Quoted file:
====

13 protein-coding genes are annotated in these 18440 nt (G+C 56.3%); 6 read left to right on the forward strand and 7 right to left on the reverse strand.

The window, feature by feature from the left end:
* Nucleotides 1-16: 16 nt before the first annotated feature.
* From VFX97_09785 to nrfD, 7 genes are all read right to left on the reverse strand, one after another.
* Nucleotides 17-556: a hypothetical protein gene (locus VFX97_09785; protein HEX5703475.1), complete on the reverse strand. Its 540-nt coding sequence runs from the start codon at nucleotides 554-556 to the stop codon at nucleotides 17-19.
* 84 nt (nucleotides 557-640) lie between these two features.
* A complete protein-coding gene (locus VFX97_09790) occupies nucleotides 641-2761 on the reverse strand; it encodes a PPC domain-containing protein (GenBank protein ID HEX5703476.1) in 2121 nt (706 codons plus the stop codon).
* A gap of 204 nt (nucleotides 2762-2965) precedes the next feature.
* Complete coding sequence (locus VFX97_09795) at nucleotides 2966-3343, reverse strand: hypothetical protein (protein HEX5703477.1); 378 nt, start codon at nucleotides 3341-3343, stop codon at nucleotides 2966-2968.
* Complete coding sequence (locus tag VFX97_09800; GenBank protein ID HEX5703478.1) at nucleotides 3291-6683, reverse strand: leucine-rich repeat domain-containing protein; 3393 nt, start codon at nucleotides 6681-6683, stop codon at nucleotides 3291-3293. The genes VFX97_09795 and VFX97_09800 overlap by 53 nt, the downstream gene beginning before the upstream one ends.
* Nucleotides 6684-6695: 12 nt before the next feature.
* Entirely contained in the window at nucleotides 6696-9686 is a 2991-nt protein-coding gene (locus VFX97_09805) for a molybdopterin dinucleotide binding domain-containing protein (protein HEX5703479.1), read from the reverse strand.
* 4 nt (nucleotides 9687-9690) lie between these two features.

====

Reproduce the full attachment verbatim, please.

13 protein-coding genes are annotated in these 18440 nt (G+C 56.3%); 6 read left to right on the forward strand and 7 right to left on the reverse strand.

The window, feature by feature from the left end:
* Nucleotides 1-16: 16 nt before the first annotated feature.
* From VFX97_09785 to nrfD, 7 genes are all read right to left on the reverse strand, one after another.
* Nucleotides 17-556: a hypothetical protein gene (locus VFX97_09785; protein HEX5703475.1), complete on the reverse strand. Its 540-nt coding sequence runs from the start codon at nucleotides 554-556 to the stop codon at nucleotides 17-19.
* 84 nt (nucleotides 557-640) lie between these two features.
* A complete protein-coding gene (locus VFX97_09790) occupies nucleotides 641-2761 on the reverse strand; it encodes a PPC domain-containing protein (GenBank protein ID HEX5703476.1) in 2121 nt (706 codons plus the stop codon).
* A gap of 204 nt (nucleotides 2762-2965) precedes the next feature.
* Complete coding sequence (locus VFX97_09795) at nucleotides 2966-3343, reverse strand: hypothetical protein (protein HEX5703477.1); 378 nt, start codon at nucleotides 3341-3343, stop codon at nucleotides 2966-2968.
* Complete coding sequence (locus tag VFX97_09800; GenBank protein ID HEX5703478.1) at nucleotides 3291-6683, reverse strand: leucine-rich repeat domain-containing protein; 3393 nt, start codon at nucleotides 6681-6683, stop codon at nucleotides 3291-3293. The genes VFX97_09795 and VFX97_09800 overlap by 53 nt, the downstream gene beginning before the upstream one ends.
* Nucleotides 6684-6695: 12 nt before the next feature.
* Entirely contained in the window at nucleotides 6696-9686 is a 2991-nt protein-coding gene (locus VFX97_09805) for a molybdopterin dinucleotide binding domain-containing protein (protein HEX5703479.1), read from the reverse strand.
* 4 nt (nucleotides 9687-9690) lie between these two features.